The Library at Mount Char by Scott Hawkins, Review by Corinne Donnelly

The Library at Mount Char by Scott Hawkins

Software engineer and debut author Scott Hawkins surprises and amazes in his first novel, The Library at Mount Char. The writing of a novel is a tough cookie to crack, but Hawkins’ strong characters astound and startle, and his powerful imagery strikes to the heart. If you have a strong stomach and can tussle with these unconventional and dangerous Librarians, you will discover a mystical new world within our very own Earth.

Magic plays no role in this fantasy novel, despite what you may think. Carolyn, one of a family of orphans adopted and raised by an enigmatic man named Father, is quite adamant about that. Carolyn and her siblings must each devote their lives to one catalogue of knowledge in Father’s massive Library. This unique method of teaching gives them all a very specific skill set that they are forbidden to branch out from. The plot thickens when Father mysteriously disappears, and the family of misfits, now adults, must set out on their own to find him. Everyone that the motley family encounters on their mission should be very, very afraid.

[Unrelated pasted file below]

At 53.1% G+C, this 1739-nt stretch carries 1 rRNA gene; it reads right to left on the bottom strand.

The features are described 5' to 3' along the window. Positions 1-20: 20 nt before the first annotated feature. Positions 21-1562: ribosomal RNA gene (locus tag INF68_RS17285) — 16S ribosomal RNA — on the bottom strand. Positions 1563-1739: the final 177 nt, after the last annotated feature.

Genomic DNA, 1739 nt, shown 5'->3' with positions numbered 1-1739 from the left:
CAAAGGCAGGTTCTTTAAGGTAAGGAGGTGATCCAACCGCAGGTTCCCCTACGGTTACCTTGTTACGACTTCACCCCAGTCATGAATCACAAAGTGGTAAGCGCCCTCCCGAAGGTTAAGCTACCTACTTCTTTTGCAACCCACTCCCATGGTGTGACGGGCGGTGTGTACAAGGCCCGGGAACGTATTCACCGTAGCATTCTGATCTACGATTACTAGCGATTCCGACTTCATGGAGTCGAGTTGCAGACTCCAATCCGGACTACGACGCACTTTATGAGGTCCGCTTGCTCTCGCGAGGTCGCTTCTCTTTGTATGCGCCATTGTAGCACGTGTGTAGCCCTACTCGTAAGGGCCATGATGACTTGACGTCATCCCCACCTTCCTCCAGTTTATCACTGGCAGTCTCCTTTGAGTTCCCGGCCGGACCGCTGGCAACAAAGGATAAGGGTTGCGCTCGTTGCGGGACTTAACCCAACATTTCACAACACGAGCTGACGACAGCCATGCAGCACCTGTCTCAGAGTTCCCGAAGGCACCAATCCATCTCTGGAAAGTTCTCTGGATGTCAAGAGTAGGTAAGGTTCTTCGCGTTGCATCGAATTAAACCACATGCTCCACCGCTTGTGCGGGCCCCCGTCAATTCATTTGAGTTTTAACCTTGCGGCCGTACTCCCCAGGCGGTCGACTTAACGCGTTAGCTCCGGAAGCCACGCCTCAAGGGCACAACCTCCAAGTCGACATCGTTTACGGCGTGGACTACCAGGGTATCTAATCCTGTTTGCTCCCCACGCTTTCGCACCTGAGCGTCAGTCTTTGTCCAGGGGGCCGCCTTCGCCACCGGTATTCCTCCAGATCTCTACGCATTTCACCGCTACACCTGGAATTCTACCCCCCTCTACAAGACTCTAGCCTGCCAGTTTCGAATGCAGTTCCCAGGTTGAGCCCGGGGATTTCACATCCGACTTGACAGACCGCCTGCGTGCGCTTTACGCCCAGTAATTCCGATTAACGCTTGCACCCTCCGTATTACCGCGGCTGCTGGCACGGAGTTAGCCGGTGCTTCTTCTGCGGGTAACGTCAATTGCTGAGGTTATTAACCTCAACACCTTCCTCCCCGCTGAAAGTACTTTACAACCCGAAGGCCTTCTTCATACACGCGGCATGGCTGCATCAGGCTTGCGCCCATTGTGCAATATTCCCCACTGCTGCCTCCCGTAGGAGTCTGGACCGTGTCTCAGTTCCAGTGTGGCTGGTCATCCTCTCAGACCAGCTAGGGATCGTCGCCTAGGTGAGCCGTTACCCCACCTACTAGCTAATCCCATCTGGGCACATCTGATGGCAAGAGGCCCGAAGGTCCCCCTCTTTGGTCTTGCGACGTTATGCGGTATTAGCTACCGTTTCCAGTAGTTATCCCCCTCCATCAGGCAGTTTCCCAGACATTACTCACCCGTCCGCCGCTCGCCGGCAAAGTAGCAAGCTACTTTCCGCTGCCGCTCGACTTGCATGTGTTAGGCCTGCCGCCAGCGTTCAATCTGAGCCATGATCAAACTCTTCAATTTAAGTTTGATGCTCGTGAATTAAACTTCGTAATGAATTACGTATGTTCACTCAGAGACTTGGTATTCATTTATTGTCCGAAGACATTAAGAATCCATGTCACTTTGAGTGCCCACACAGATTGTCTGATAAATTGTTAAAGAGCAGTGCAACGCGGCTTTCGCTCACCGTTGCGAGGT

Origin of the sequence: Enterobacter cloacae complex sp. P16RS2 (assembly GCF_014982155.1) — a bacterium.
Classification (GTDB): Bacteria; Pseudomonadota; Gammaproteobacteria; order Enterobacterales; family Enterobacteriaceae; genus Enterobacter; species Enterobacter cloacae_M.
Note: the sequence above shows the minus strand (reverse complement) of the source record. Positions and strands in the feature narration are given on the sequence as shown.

Each individual character in the novel possesses a unique view of the world, even the characters who do not classify themselves as Librarians. While some authors would find this limiting, Hawkins thrives. He does not create stereotypes, but manages to build a vibrant sequence of characters with their own opinions and very specific eccentricities. How can you not be impressed by an author who can weave together a believable story with talking animals, god-like characters, and picnics on top of another universe?

Hawkins’ descriptions also impress immensely, although they can occasionally fall on the spectrum of too gritty for all readers to comfortably enjoy. There were moments when I was forced to put the book down because I was so physically and emotionally upset. This is a great sign of an effective narrative though, as I was clearly invested in the plot. Keeping that in mind, I would recommend for highly intuitive readers to be wary of reading in a public place or in a work atmosphere. And if you cannot stomach violence in a novel, be cognizant that there is a lot of it.

The Library at Mount Char by Scott Hawkins is full of the wild imaginings of an author with a uniquely scientific background. His experiences add a lot of intriguing and bizarre moments to an already unconventional fantasy novel. I promise that you’ve never read anything like it before, and whether or not you end up as enthralled as me, you won’t walk away without being affected.

Disclaimer: I received this book from Blogging for Books in exchange for an honest review.

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